If you forgive the sins of any, they are forgiven them; if you withhold forgiveness from any, it is withheld.” JOHN 20:23

Forgiving those who have hurt us is not easy. The bigger the hurt the more difficult it is to forgive, and for many people also, the longer it takes to forgive.

But how much should one forgive? To forgive is something serious, humanly difficult, if not impossible. One must not speak about it lightly, without realizing what one asks of the offended person when one requests him to forgive. Along with the command to forgive, one must also be given a reason to do so.

When I was in the minor seminary, there was this distorted way of practicing seniority. Instead of being good seniors and be the models and servant-leaders of all, our seniors were sometimes the exact opposite. They took advantage of their being seniors. When it was time for movie viewing, the seniors were the ones seated in front. When it was time for meals, the seniors were the first to get the biggest ration. When it was time for recreation, the seniors were the first to use the courts and sports facilities. They were like bosses. They were playing Gods in their own distorted rights. So when it was our turn to be the seniors, this pattern continued and even worsens. The mentality of wanting to get even creeps in deeply into our system.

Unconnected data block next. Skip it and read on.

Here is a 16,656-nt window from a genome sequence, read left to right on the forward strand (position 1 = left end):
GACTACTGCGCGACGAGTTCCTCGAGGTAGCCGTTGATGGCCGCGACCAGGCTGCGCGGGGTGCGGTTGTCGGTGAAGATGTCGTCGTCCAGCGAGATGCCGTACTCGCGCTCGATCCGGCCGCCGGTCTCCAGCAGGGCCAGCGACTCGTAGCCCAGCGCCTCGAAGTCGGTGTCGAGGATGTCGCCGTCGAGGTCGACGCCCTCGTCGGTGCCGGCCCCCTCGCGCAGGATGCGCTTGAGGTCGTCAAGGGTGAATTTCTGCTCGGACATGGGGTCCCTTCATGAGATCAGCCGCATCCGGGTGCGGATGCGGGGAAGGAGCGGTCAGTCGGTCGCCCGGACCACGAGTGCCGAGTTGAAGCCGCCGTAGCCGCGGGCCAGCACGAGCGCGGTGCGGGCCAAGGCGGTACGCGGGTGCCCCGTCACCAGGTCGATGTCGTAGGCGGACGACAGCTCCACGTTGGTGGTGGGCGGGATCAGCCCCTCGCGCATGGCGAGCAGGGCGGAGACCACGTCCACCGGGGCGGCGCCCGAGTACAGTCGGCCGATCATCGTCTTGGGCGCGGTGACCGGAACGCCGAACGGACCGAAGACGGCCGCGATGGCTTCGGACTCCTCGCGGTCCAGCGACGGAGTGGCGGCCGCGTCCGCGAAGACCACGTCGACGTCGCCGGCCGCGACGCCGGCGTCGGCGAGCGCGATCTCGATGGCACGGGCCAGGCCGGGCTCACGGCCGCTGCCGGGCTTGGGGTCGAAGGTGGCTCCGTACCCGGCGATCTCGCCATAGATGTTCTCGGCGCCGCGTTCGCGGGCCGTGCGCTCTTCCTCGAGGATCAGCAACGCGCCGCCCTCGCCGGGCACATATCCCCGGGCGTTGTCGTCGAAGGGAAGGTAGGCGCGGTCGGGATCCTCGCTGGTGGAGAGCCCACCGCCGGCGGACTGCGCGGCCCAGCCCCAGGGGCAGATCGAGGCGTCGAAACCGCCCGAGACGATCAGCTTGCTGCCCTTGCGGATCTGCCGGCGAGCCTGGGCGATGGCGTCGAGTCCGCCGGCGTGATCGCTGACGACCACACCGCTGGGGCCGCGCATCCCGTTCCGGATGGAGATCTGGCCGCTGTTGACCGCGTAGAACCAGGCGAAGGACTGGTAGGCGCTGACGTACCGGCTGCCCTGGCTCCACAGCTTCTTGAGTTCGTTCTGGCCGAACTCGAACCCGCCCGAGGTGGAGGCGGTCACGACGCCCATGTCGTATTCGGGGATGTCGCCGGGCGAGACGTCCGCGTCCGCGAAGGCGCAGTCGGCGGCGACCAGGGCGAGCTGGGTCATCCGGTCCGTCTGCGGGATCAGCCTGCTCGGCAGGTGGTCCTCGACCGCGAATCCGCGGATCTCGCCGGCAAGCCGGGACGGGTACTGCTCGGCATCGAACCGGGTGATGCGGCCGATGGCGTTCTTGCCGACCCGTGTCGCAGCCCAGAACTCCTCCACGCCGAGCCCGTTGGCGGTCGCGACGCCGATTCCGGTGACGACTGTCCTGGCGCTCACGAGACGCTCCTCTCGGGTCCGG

Until one day on my second year, we had a 5-day retreat to culminate the school year. We started with confession and the retreat mood was set. On the evening of the second day, there was an activity for all called Circle of Love. Before the activity, the facilitator gave a short input on forgiveness and gave the mechanics of the activity. The mechanics was just simple: There were candles in the center of the court. If you feel like you have offended someone in this community, wittingly or unwittingly, get one and give it to him. You may or may not say a word. Then the facilitator signaled for its start.

Then came a very long silence. Nobody stood up in the first twenty minutes. After thirty minutes, the facilitator urged the seminarians to take courage in asking for forgiveness. Then one person stood up. The facilitator had to say something again after how many minutes. Then more and more stood up. The last memories I got there were: there were hugs and sobs; there were exchanges of forgiveness; there were exchanges of sorrys. It took us almost four hours to finish the activity.

When you are in a group of more than a hundred minor seminarians, who experience that kind of forgiveness, it changes the group and unites the group in a new way. But the fact that the facilitator had to ask and urge them to forgive again and again shows that it is not easy to forgive. Someone must have seriously hurt the other person or vice versa.

Indeed, forgiveness is a decision. It really takes a lot of courage to find and give forgiveness. It takes time as well. Nonetheless, it is worth remembering that none of us is perfect, so when we point out the faults of others, we should be prepared to hear about our own. Christ himself emphasized the importance of being reconciled with our brothers and sisters.

JAMES B. ABELLA (San Jose Seminary)


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